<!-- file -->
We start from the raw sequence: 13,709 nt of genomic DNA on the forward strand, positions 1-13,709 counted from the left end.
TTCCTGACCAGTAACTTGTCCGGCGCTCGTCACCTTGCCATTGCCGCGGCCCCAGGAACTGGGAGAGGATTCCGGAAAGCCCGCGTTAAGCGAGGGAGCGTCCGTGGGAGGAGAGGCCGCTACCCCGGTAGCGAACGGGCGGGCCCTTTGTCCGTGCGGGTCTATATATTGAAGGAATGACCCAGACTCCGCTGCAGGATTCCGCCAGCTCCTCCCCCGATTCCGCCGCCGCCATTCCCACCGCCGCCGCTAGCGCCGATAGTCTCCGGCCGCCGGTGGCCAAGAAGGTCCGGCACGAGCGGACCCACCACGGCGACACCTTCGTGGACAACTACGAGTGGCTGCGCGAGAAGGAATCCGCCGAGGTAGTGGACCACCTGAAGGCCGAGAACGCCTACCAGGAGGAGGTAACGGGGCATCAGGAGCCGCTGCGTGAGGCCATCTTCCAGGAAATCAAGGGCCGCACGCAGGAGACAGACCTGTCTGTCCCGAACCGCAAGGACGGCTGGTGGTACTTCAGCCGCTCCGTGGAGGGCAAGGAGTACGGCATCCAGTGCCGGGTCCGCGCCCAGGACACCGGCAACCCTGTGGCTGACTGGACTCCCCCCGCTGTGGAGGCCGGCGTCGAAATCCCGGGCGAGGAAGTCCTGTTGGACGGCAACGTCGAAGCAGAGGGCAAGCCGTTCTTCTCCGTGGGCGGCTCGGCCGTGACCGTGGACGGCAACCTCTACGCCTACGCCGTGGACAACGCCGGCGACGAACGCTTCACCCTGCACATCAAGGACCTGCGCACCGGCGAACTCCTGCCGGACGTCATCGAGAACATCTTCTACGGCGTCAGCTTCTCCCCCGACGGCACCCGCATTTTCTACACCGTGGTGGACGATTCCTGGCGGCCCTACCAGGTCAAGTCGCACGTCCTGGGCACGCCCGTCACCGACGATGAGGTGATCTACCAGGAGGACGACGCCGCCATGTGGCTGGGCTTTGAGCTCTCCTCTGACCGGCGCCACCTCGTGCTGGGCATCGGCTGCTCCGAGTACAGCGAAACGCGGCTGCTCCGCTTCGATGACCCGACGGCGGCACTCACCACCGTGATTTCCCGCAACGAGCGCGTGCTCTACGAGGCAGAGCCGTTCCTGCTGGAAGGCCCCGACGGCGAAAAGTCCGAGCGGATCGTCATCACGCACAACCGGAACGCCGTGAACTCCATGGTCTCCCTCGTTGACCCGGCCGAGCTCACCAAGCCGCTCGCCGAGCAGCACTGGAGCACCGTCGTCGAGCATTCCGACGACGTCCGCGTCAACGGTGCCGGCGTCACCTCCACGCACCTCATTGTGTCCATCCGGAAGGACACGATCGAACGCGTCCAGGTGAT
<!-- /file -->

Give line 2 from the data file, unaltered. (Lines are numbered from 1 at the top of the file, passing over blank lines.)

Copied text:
TTCCTGACCAGTAACTTGTCCGGCGCTCGTCACCTTGCCATTGCCGCGGCCCCAGGAACTGGGAGAGGATTCCGGAAAGCCCGCGTTAAGCGAGGGAGCGTCCGTGGGAGGAGAGGCCGCTACCCCGGTAGCGAACGGGCGGGCCCTTTGTCCGTGCGGGTCTATATATTGAAGGAATGACCCAGACTCCGCTGCAGGATTCCGCCAGCTCCTCCCCCGATTCCGCCGCCGCCATTCCCACCGCCGCCGCTAGCGCCGATAGTCTCCGGCCGCCGGTGGCCAAGAAGGTCCGGCACGAGCGGACCCACCACGGCGACACCTTCGTGGACAACTACGAGTGGCTGCGCGAGAAGGAATCCGCCGAGGTAGTGGACCACCTGAAGGCCGAGAACGCCTACCAGGAGGAGGTAACGGGGCATCAGGAGCCGCTGCGTGAGGCCATCTTCCAGGAAATCAAGGGCCGCACGCAGGAGACAGACCTGTCTGTCCCGAACCGCAAGGACGGCTGGTGGTACTTCAGCCGCTCCGTGGAGGGCAAGGAGTACGGCATCCAGTGCCGGGTCCGCGCCCAGGACACCGGCAACCCTGTGGCTGACTGGACTCCCCCCGCTGTGGAGGCCGGCGTCGAAATCCCGGGCGAGGAAGTCCTGTTGGACGGCAACGTCGAAGCAGAGGGCAAGCCGTTCTTCTCCGTGGGCGGCTCGGCCGTGACCGTGGACGGCAACCTCTACGCCTACGCCGTGGACAACGCCGGCGACGAACGCTTCACCCTGCACATCAAGGACCTGCGCACCGGCGAACTCCTGCCGGACGTCATCGAGAACATCTTCTACGGCGTCAGCTTCTCCCCCGACGGCACCCGCATTTTCTACACCGTGGTGGACGATTCCTGGCGGCCCTACCAGGTCAAGTCGCACGTCCTGGGCACGCCCGTCACCGACGATGAGGTGATCTACCAGGAGGACGACGCCGCCATGTGGCTGGGCTTTGAGCTCTCCTCTGACCGGCGCCACCTCGTGCTGGGCATCGGCTGCTCCGAGTACAGCGAAACGCGGCTGCTCCGCTTCGATGACCCGACGGCGGCACTCACCACCGTGATTTCCCGCAACGAGCGCGTGCTCTACGAGGCAGAGCCGTTCCTGCTGGAAGGCCCCGACGGCGAAAAGTCCGAGCGGATCGTCATCACGCACAACCGGAACGCCGTGAACTCCATGGTCTCCCTCGTTGACCCGGCCGAGCTCACCAAGCCGCTCGCCGAGCAGCACTGGAGCACCGTCGTCGAGCATTCCGACGACGTCCGCGTCAACGGTGCCGGCGTCACCTCCACGCACCTCATTGTGTCCATCCGGAAGGACACGATCGAACGCGTCCAGGTGAT